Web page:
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Managing Conflicts of Interest in Practice Guidelines Panels—Reply

Managing Conflicts of Interest in Practice Guidelines Panels—Reply Letters cluded from the analysis as some patients in both trials re- The steroid injections received by some patients in the stud- ceived “a steroid injection in the parasacrococygeal region,” ies by Blomberg et al and Grunnesjö et al have no evidence of ef- which makes it unclear whether SMT or the steroids were re- fectiveness, and the 2017 review by Chou et al concluded that sponsible for any observed effects. The statistical combina- there were “no differences between a single intramuscular in- tion of such heterogeneous studies may be hard to justify from jection or a 5-day course of systemic steroids and placebo in pain a clinical point of view. and function” in patients with acute nonradicular low back pain. Furthermore, although the authors downgraded the Hence, there is no evidence to support, and some evidence to quality of evidence from high to moderate due to inconsis- refute, that the steroid injection included as part of the tency of results according to Grading of Recommendations manual therapy intervention in the studies by Blomberg et al and Assessment, Development, and Evaluation (GRADE), risk of Grunnesjö et al had any impact on effectiveness, and we felt jus- bias was not http://www.deepdyve.com/assets/images/DeepDyve-Logo-lg.png JAMA American Medical Association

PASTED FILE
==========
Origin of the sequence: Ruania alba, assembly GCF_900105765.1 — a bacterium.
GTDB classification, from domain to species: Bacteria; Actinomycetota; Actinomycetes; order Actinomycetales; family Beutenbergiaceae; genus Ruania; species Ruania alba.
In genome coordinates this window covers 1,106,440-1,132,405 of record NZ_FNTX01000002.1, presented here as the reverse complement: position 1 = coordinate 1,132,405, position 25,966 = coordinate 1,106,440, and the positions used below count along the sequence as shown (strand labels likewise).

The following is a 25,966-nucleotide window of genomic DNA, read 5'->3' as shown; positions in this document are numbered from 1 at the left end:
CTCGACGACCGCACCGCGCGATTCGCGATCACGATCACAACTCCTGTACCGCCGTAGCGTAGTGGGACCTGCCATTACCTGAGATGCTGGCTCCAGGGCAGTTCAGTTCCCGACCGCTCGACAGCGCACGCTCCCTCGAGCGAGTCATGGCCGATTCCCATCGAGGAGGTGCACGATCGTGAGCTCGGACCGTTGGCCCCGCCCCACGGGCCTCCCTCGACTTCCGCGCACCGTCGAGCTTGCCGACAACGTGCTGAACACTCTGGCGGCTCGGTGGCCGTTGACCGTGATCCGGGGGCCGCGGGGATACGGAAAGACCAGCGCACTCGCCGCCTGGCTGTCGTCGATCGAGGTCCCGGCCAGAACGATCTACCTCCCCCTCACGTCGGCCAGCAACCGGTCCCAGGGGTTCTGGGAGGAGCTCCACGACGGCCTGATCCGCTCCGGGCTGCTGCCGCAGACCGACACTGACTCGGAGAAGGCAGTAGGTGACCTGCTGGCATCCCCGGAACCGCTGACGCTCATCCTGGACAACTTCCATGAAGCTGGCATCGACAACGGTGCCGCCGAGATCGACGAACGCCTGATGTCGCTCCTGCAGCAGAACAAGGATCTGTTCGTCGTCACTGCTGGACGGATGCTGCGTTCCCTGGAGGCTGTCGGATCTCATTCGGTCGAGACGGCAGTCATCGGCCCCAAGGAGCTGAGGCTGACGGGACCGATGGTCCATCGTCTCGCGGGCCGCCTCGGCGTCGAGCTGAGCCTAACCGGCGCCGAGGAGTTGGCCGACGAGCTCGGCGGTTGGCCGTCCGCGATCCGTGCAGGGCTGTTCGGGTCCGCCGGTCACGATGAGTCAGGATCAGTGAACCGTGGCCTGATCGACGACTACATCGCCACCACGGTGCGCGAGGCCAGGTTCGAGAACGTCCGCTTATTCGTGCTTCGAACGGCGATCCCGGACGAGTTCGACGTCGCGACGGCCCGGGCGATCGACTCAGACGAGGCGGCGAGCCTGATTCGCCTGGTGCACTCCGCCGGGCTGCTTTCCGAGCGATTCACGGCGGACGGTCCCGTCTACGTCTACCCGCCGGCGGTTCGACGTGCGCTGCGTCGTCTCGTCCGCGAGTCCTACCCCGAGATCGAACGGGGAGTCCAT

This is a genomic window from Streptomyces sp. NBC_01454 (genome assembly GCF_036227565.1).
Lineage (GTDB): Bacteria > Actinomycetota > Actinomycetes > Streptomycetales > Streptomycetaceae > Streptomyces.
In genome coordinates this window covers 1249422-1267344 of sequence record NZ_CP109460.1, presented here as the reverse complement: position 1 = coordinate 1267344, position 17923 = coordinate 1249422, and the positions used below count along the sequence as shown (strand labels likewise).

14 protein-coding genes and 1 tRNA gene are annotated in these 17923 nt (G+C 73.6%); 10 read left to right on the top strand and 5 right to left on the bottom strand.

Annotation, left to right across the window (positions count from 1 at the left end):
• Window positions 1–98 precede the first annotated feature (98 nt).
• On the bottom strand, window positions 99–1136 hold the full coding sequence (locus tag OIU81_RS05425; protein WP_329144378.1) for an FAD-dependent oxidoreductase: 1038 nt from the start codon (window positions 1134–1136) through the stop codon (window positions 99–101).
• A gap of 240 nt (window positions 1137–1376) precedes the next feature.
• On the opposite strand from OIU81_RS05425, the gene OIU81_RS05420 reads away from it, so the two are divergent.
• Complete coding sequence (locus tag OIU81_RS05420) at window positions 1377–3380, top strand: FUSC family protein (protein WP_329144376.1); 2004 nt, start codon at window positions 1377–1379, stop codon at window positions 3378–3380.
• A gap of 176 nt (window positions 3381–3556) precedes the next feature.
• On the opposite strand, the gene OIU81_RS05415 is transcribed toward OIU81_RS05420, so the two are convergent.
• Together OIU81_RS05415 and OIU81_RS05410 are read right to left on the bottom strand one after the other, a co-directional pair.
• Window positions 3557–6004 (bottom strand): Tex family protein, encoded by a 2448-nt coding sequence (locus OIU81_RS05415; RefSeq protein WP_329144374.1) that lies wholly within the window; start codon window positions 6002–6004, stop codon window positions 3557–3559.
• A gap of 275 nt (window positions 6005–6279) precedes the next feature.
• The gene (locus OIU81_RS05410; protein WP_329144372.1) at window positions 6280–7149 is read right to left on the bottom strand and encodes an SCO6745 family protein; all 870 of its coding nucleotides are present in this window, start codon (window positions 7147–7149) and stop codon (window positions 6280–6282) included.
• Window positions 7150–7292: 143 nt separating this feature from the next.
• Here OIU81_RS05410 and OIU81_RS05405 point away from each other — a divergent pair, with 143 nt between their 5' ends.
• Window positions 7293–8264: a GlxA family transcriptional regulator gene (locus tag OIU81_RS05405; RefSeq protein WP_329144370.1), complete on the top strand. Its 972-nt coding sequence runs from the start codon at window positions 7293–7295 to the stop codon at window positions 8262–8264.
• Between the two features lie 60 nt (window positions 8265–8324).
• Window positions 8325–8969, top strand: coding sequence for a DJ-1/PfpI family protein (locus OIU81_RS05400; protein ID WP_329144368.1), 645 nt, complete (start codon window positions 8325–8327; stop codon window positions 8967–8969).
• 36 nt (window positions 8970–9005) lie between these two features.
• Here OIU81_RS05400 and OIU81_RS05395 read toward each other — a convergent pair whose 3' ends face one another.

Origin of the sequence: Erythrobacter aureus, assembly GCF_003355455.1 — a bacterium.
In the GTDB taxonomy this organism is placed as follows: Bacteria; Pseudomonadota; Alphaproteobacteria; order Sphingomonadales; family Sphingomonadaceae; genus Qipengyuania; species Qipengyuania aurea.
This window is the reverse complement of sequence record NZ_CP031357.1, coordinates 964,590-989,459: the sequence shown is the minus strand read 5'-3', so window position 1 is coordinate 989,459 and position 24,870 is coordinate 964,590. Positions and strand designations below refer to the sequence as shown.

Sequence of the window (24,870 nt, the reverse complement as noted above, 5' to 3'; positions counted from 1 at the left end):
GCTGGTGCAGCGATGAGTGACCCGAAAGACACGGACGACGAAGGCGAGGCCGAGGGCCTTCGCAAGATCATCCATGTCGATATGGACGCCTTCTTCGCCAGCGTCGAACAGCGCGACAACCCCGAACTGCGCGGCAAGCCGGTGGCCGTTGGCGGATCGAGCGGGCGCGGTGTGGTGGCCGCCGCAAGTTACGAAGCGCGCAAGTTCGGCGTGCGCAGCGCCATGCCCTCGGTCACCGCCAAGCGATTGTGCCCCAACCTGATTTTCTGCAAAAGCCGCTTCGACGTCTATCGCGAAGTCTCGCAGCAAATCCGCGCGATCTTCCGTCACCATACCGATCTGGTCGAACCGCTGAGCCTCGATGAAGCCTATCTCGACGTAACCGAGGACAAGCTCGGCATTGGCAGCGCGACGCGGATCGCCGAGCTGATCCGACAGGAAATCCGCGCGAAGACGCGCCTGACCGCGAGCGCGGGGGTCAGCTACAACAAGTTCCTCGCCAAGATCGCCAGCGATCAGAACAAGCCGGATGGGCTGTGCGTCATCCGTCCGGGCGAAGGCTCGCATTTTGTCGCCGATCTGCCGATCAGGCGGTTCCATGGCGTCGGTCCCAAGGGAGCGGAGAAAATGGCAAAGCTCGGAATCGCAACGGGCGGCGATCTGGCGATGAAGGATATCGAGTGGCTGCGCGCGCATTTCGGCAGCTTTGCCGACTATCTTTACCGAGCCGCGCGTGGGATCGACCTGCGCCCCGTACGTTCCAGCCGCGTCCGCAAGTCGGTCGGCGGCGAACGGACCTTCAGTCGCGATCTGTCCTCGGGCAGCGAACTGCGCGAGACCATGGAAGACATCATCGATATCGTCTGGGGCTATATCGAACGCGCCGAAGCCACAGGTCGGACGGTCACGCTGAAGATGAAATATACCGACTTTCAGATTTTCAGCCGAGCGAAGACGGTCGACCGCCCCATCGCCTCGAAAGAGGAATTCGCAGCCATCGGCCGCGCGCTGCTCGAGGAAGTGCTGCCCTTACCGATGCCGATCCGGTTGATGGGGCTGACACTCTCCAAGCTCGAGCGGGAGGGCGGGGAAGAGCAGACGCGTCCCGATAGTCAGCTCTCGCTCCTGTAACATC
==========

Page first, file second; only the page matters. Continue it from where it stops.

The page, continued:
Managing Conflicts of Interest in Practice Guidelines Panels—Reply

JAMA , Volume 318 (9) – Sep 5, 2017

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Publisher
American Medical Association
Copyright
Copyright 2017 American Medical Association. All Rights Reserved.
ISSN
0098-7484
eISSN
1538-3598
DOI
10.1001/jama.2017.9680
pmid
28873159
Publisher site
See Article on Publisher Site

Abstract

Letters cluded from the analysis as some patients in both trials re- The steroid injections received by some patients in the stud- ceived “a steroid injection in the parasacrococygeal region,” ies by Blomberg et al and Grunnesjö et al have no evidence of ef- which makes it unclear whether SMT or the steroids were re- fectiveness, and the 2017 review by Chou et al concluded that sponsible for any observed effects. The statistical combina- there were “no differences between a single intramuscular in- tion of such heterogeneous studies may be hard to justify from jection or a 5-day course of systemic steroids and placebo in pain a clinical point of view. and function” in patients with acute nonradicular low back pain. Furthermore, although the authors downgraded the Hence, there is no evidence to support, and some evidence to quality of evidence from high to moderate due to inconsis- refute, that the steroid injection included as part of the tency of results according to Grading of Recommendations manual therapy intervention in the studies by Blomberg et al and Assessment, Development, and Evaluation (GRADE), risk of Grunnesjö et al had any impact on effectiveness, and we felt jus- bias was not

Journal

JAMAAmerican Medical Association

Published: Sep 5, 2017

References